Seeing Leon Bridges sitting in his ‘50s slacks and checked vintage coat, it’s hard not to immediately associate him with thriving American diners, slick top-down cars and dingy bars with authentic jukeboxes. His Instagram is a window into a world that existed over fifty years ago, brought back to life via Bridges’ own vision of the era. He is exactly the character he portrays in the recent video for his ‘Coming Home’ single - dressed to the nines, sharp as can be and an absolute charmer to boot.
Based in Fort Worth, Texas (with the majority of his family based in New Orleans), Bridges has been making his suited-and-booted rounds for a while now, causing heads to turn and catching glimpsing eyes everywhere ever since the first demo of ‘Coming Home’ emerged. He used to play in a small local bar every Tuesday night, satisfied with his humble way of life, until White Denim guitarist Austin Jenkins saw him play - a night that his world truly flipped upside down. “After I’m done playing one night, [Jenkins] comes up to me and he’s like ‘Man, we need to make a record,’” Bridges recalls, his face clearly still reeling from that fact this is happening at all. His bewildered, wild eyes are sincere and genuine as he speaks - it’s the first time he’s even been outside of the States, too.
Musically, Leon’s songs are as simple and straightforward as they come, but it’s his own take on soulful songwriting that makes the handful of tracks he has floating around online feel just as new as they do old - as if someone has peeled back the pristine shrinkwrap on a timeless old record player. It’s easy to compare his music to that of Sam Cooke - anyone can throw that comparisons around - but Bridges isn’t phased by expectations.
In fact, Bridges is barely even clued up on Cooke at all. “A friend of mine he asked me if Sam Cooke was one of my inspirations, and I was like, ‘Well, no...’ and I felt bad, because I had never really listened to him, or any soul music before, and so after that I started digging into him and Motown,” he explains. From the first time he picked up a guitar, to the first moment he stepped into his all-analogue studio with White Denim’s drummer Josh Block and aforementioned member Jenkins, Bridges has been learning about the soul music that came before him in real time, shaping his own stories with the templates laid years before him.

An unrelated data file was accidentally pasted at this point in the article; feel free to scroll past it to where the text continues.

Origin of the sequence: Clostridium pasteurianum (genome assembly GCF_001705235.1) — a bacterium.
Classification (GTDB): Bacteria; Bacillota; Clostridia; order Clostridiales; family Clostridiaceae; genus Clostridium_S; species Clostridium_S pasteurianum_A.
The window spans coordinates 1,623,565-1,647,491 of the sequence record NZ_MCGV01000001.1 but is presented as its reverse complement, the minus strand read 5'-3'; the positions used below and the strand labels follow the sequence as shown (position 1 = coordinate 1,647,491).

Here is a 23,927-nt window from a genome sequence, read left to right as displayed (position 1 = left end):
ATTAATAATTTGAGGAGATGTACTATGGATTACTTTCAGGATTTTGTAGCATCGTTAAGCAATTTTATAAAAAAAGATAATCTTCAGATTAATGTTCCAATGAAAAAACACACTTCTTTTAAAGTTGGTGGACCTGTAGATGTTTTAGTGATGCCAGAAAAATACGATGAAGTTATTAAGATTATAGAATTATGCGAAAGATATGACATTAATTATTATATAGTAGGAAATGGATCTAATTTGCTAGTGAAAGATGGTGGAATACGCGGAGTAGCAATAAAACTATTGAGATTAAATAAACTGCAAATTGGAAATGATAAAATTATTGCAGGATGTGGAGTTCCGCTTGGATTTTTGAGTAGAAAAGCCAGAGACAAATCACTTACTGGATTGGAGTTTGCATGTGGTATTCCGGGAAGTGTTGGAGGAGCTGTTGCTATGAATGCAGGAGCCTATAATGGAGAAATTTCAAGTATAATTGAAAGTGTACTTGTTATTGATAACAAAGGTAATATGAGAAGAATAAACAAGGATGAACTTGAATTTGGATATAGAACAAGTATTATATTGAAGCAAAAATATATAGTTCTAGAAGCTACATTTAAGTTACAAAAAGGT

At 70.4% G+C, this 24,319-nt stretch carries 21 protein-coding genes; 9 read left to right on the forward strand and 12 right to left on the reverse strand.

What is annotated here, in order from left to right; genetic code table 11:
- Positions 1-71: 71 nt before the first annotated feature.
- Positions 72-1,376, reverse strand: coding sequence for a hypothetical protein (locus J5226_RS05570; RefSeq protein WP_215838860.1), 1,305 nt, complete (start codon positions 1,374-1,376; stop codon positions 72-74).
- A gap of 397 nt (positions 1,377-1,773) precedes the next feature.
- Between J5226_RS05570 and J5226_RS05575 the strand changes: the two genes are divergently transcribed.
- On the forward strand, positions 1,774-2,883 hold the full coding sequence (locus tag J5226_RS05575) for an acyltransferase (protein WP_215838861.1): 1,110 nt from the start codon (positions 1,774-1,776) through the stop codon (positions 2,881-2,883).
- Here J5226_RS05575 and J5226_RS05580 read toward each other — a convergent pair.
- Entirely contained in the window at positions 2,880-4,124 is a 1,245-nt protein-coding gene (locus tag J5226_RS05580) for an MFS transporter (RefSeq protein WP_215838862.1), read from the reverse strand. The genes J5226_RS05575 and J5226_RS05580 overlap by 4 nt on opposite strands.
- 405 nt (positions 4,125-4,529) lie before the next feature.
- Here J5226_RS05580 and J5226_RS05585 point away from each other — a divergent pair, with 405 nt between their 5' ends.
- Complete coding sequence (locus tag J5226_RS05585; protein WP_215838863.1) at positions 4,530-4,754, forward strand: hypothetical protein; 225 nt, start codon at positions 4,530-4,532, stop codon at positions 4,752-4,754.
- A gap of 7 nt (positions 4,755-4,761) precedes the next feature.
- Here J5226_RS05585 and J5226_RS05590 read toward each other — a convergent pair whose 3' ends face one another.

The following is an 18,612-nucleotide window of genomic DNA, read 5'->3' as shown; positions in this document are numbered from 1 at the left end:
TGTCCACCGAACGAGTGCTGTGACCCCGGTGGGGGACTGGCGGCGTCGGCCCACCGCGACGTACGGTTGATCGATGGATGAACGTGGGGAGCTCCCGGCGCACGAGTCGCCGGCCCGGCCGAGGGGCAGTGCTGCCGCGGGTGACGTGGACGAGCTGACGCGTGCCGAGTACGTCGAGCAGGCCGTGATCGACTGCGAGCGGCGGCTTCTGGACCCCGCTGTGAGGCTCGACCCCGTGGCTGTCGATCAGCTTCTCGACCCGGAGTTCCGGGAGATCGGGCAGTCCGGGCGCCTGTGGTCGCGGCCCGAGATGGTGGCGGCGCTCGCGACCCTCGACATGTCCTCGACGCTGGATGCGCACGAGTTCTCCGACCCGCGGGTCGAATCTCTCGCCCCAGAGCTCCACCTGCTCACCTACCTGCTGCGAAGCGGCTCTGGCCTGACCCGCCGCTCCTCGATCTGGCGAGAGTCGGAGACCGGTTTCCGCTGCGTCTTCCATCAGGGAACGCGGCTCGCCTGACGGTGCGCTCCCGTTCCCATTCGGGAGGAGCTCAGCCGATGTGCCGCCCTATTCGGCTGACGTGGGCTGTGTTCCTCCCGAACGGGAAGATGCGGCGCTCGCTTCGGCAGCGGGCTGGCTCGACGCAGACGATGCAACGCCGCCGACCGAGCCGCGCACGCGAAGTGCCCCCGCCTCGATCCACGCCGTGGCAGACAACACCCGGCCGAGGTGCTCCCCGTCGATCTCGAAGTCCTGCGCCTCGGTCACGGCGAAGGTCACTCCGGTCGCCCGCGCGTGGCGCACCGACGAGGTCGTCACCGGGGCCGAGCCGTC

Growing up, Bridges was mostly a fan of popular ‘90s R&B artists like Usher, but ended up writing more soulful music when he made it his ambition to be as creative as he could be with his songwriting. It wasn’t until friends turned him on to certain Sam Cooke or doo-wop songs that he realised his music’s deep connection to the past. “I was mirroring certain styles of artists that I just wasn't aware of until after I would write a song,” he dutifully admits. “Then I would be like ‘Oh, they're doing the same thing,’ but I didn't know or notice. It was something that was always there, but I didn't realise it until I started tapping into it.”
‘Lisa Sawyer’ - the latest single to be lifted from Bridges’ debut album - perfectly encapsulates Bridges’ schtick: His family tales align themselves perfectly with a serenading croon and harkened back style; a song of gentle guitar licks and southern seduction. “I wrote [Lisa Sawyer], a song about my mother, before the sound that I’m pursuing now,” speaks Bridges of the track. “The concepts and stories of the 1950s and 1960s… the love songs, the heartbreak songs… I like to write about that, but I also like to write songs about my family. I keep family quite close in my songwriting, it’s what comes naturally."
Photos: Phil Smithies / DIY. Taken from the April 2015 issue of DIY, out now. Leon Bridges' 'Coming Home' album is out 22nd June via Columbia. Leon Bridges will play Latitude (16th-19th July), where DIY is an official media partner. Tickets are on sale now. Visit diymag.com/presents for more information.
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